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1.
PLoS One ; 16(12): e0261858, 2021.
Article in English | MEDLINE | ID: covidwho-1635428

ABSTRACT

As a first line of defense to the COVID-19 pandemic in 2020, people reduced social contacts to avoid pathogen exposure. Using a panel of countries, this research suggests that this was amplified in societies characterized by high social support and future orientation. People reacted more strongly in dense environments; government orders had more effect in high power distance societies. Conversely, a focus on accomplishments was associated with lower changes. Understanding people's actual behaviors in response to health threats across societies is of great importance for epidemiology, public health, international business, and for the functioning of humanity as a whole.


Subject(s)
COVID-19/epidemiology , COVID-19/prevention & control , Culture , Models, Statistical , Pandemics/prevention & control , Physical Distancing , SARS-CoV-2 , COVID-19/virology , Cross-Cultural Comparison , Government Regulation , Humans , Longitudinal Studies , Public Health/methods , Quarantine/psychology
2.
Philos Trans A Math Phys Eng Sci ; 380(2214): 20210120, 2022 Jan 10.
Article in English | MEDLINE | ID: covidwho-1621739

ABSTRACT

We describe the population-based susceptible-exposed-infected-removed (SEIR) model developed by the Irish Epidemiological Modelling Advisory Group (IEMAG), which advises the Irish government on COVID-19 responses. The model assumes a time-varying effective contact rate (equivalently, a time-varying reproduction number) to model the effect of non-pharmaceutical interventions. A crucial technical challenge in applying such models is their accurate calibration to observed data, e.g. to the daily number of confirmed new cases, as the history of the disease strongly affects predictions of future scenarios. We demonstrate an approach based on inversion of the SEIR equations in conjunction with statistical modelling and spline-fitting of the data to produce a robust methodology for calibration of a wide class of models of this type. This article is part of the theme issue 'Data science approaches to infectious disease surveillance'.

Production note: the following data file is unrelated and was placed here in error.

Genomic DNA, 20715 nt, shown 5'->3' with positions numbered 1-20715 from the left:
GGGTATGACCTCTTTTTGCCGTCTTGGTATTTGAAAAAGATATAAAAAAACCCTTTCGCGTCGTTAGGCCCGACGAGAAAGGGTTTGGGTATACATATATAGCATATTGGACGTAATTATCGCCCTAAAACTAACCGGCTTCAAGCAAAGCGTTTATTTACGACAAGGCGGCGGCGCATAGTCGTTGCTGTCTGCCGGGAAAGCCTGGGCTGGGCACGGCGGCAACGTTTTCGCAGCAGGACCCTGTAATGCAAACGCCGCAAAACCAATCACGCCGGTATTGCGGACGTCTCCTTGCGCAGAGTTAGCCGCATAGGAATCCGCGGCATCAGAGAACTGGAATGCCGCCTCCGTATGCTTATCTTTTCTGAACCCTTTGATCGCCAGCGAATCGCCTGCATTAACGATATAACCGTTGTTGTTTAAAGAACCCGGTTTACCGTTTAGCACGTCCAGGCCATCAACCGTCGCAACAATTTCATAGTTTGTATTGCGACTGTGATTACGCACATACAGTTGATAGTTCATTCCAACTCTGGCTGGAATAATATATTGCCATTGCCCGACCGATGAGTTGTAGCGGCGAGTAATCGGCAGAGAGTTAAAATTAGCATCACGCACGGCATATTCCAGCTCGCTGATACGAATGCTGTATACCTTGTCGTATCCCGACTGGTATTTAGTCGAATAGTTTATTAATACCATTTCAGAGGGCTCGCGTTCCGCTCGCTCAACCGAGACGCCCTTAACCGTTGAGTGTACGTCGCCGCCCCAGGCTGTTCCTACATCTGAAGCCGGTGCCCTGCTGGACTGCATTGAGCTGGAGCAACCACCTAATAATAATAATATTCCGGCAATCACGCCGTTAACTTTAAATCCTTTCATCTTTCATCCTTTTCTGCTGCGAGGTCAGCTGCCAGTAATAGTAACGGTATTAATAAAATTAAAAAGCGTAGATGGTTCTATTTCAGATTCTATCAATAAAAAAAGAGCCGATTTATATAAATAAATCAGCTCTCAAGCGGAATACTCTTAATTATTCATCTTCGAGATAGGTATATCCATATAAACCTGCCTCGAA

Subject(s)
COVID-19 , Disease Susceptibility , Humans , Models, Statistical , SARS-CoV-2
3.
Int J Environ Res Public Health ; 19(1)2021 12 31.
Article in English | MEDLINE | ID: covidwho-1613755

ABSTRACT

This work aimed to apply the ARIMA model to predict the under-reporting of new Hansen's disease cases during the COVID-19 pandemic in Palmas, Tocantins, Brazil. This is an ecological time series study of Hansen's disease indicators in the city of Palmas between 2001 and 2020 using the autoregressive integrated moving averages method. Data from the Notifiable Injuries Information System and population estimates from the Brazilian Institute of Geography and Statistics were collected. A total of 7035 new reported cases of Hansen's disease were analyzed. The ARIMA model (4,0,3) presented the lowest values for the two tested information criteria and was the one that best fit the data, as AIC = 431.30 and BIC = 462.28, using a statistical significance level of 0.05 and showing the differences between the predicted values and those recorded in the notifications, indicating a large number of under-reporting of Hansen's disease new cases during the period from April to December 2020. The ARIMA model reported that 177% of new cases of Hansen's disease were not reported in Palmas during the period of the COVID-19 pandemic in 2020. This study shows the need for the municipal control program to undertake immediate actions in terms of actively searching for cases and reducing their hidden prevalence.